Oral Vocabulary English 18.50 (3.49) 21.19 (2.34) t(38) = 2.70, p = .010  
 Oral Vocabulary Spanish 7.79 (4.25) 3.88 (2.25) t(38) = 3.37, p = .002  
 More-Balanced Bilingual group (n = 24) Less-Balanced Bilingual group (n = 16) Statistics Effect size Cohen's d 
Wechsler Abbreviated Scale of Intelligence (scale scores) 
 FSIQ 109.92 (10.43) 111.25 (9.42) t(38) = 0.411, p = .683  
 VIQ 112.54 (13.17) 113.31 (9.12) t(38) = 0.203, p = .840  
 PIQ 106.04 (11.66) 106.81 (12.71) t(38) = 0.198, p = .844  
Stroop Test (raw score) 
 Color-Word trial 29.38 (6.91) 28.88 (7.37) t(38) = 0.218, p = .828 0.07 (negligible) 
Wisconsin Card Sorting Test (raw scores) 
 Perseverative errors 8.92 (4.68) 12.25 (4.52) t(38) = 2.24, p = .031 0.74 (medium) 
 Perseverative responses 9.83 (6.11) 14.06 (5.54) t(38) = 2.22, p = .032 0.74 (medium) 
Bilingual Verbal Ability Test (raw scores) 
 Oral Vocabulary English 18.50 (3.49) 21.19 (2.34) t(38) = 2.70, p = .010  
 Oral Vocabulary Spanish 7.79 (4.25) 3.88 (2.25) t(38) = 3.37, p = .002  

Language Questionnaire

Based on parent report, all children had some degree of exposure to Spanish and English at home. Additionally, during the testing session, all children reported taking a Spanish course as part of their regular school curriculum.

Primary Analyses

To test the hypothesis that the degree of balance of the two languages was correlated with performance on executive function tests, Pearson's bivariate correlations were computed. Language proficiency was quantified by computing difference scores between English and Spanish Oral Vocabulary subtest for each participant, which generated a “Bilingualism Score (BS).” The BS was correlated with perseverative errors and with perseverative responses on the WCST, as well as with the color-word score of the Stroop test. Results revealed a significant and positive correlation between BS and perseverative errors (r = .320, p = .044) and perseverative responses (r = .328, p = 0.039). That is, as the difference score between Spanish and English Oral Vocabulary got smaller, so did the number of perseverative responses and perseverative errors. Similar results were not obtained when BS were correlated with Stroop Color-Word scores (r = .060, p = .712).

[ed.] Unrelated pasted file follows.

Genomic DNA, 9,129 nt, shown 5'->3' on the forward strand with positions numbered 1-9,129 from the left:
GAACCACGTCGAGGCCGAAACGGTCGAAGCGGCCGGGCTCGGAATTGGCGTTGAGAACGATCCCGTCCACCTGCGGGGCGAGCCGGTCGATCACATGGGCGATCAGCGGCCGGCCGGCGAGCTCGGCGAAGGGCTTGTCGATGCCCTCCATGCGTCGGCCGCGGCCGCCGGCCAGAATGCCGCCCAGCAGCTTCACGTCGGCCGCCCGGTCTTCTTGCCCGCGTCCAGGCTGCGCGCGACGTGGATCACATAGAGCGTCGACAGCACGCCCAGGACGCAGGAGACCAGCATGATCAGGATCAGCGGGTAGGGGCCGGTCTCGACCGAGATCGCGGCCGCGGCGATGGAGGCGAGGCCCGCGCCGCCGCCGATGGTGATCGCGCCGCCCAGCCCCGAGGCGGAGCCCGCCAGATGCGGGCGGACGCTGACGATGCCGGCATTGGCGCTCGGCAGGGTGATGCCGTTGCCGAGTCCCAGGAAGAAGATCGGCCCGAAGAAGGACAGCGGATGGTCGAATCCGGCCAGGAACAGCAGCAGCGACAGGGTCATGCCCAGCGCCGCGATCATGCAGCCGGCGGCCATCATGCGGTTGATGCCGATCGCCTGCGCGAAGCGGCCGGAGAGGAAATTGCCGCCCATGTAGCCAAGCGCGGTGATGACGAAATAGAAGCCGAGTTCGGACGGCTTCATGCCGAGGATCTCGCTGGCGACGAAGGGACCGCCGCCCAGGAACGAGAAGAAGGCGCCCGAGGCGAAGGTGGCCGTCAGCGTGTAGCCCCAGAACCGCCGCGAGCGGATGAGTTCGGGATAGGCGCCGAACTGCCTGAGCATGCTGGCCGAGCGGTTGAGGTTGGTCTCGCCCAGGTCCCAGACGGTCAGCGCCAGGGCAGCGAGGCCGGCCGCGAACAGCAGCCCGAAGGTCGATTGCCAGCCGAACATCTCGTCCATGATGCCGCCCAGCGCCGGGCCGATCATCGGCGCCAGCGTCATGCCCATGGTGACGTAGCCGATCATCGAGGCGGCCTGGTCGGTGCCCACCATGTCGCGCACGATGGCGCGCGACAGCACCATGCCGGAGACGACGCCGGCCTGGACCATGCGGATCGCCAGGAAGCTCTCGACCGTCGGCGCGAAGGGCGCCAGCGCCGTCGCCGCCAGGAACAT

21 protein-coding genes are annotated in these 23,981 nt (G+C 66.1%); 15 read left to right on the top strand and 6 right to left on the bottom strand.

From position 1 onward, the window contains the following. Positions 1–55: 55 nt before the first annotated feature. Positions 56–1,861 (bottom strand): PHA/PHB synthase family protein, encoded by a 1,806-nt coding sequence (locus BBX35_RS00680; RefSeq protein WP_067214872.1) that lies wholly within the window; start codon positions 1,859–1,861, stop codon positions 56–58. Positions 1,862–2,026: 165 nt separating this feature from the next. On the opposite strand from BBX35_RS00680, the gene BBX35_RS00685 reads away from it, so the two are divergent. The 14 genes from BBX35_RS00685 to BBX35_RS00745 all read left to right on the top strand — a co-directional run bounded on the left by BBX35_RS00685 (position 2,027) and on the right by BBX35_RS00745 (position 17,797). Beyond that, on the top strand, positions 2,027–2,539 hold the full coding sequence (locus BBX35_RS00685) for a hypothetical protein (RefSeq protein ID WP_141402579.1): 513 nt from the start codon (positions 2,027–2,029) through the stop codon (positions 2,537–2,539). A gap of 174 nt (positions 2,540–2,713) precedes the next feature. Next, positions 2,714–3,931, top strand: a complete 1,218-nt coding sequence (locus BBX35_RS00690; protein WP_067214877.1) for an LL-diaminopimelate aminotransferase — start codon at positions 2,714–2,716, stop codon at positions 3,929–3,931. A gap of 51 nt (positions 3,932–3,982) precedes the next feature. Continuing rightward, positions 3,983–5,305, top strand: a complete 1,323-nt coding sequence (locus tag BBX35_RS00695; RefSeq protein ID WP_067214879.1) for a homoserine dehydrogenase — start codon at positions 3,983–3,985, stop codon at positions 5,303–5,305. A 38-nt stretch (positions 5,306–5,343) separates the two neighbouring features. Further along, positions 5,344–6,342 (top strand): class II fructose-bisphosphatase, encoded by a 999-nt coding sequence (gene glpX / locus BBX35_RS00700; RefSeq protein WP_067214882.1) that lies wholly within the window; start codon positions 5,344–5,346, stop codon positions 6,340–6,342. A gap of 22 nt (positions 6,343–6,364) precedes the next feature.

All participants regardless of group inclusion scored significantly higher on the English (M = 19.58, SD = 3.33) than on the Spanish (M = 6.23, SD = 4.05) version of the Oral Vocabulary subtest of the BVAT, t(39) = 20.23, p < .001. This was expected as all participants received most of their academic instruction in English, with the exception of the Spanish class.

Secondary Analyses

To test the hypothesis that the two groups were different on perseverative errors and perseverative responses generated by the WCST and the color-word score generated by the Stroop test, independent sample t-tests were computed. Table 2 shows means, standard deviations, and results of statistical analyses for each test. As can be seen in this table, relative to the LBB group, the MBB group generated significantly fewer perseverative errors and perseverative responses on the WCST. These comparisons yielded a medium effect size (Cohen's d; Thalheimer & Cook, 2002). However, the two groups did not differ on performance on the Stroop test, and the effect size was negligible.